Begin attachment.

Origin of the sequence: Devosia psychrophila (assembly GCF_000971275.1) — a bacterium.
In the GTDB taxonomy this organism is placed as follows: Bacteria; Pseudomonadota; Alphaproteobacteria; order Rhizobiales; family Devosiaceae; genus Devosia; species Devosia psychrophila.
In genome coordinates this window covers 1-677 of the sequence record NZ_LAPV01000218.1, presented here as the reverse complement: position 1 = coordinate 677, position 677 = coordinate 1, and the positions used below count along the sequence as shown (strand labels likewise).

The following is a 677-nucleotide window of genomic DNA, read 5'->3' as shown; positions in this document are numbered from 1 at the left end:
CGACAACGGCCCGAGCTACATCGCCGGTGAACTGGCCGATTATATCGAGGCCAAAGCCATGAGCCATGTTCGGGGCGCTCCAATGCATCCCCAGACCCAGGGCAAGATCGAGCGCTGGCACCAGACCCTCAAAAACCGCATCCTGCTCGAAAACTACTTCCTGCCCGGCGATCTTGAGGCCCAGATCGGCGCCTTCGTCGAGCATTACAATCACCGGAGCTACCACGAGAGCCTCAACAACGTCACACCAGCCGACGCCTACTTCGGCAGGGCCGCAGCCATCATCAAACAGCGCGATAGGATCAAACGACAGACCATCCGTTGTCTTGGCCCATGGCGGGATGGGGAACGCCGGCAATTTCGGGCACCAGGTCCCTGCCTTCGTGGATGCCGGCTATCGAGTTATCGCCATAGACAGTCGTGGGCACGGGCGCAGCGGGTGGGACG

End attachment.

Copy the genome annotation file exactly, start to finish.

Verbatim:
Origin of the sequence: Devosia psychrophila (assembly GCF_000971275.1) — a bacterium.
In the GTDB taxonomy this organism is placed as follows: Bacteria; Pseudomonadota; Alphaproteobacteria; order Rhizobiales; family Devosiaceae; genus Devosia; species Devosia psychrophila.
In genome coordinates this window covers 1-677 of the sequence record NZ_LAPV01000218.1, presented here as the reverse complement: position 1 = coordinate 677, position 677 = coordinate 1, and the positions used below count along the sequence as shown (strand labels likewise).

The following is a 677-nucleotide window of genomic DNA, read 5'->3' as shown; positions in this document are numbered from 1 at the left end:
CGACAACGGCCCGAGCTACATCGCCGGTGAACTGGCCGATTATATCGAGGCCAAAGCCATGAGCCATGTTCGGGGCGCTCCAATGCATCCCCAGACCCAGGGCAAGATCGAGCGCTGGCACCAGACCCTCAAAAACCGCATCCTGCTCGAAAACTACTTCCTGCCCGGCGATCTTGAGGCCCAGATCGGCGCCTTCGTCGAGCATTACAATCACCGGAGCTACCACGAGAGCCTCAACAACGTCACACCAGCCGACGCCTACTTCGGCAGGGCCGCAGCCATCATCAAACAGCGCGATAGGATCAAACGACAGACCATCCGTTGTCTTGGCCCATGGCGGGATGGGGAACGCCGGCAATTTCGGGCACCAGGTCCCTGCCTTCGTGGATGCCGGCTATCGAGTTATCGCCATAGACAGTCGTGGGCACGGGCGCAGCGGGTGGGACG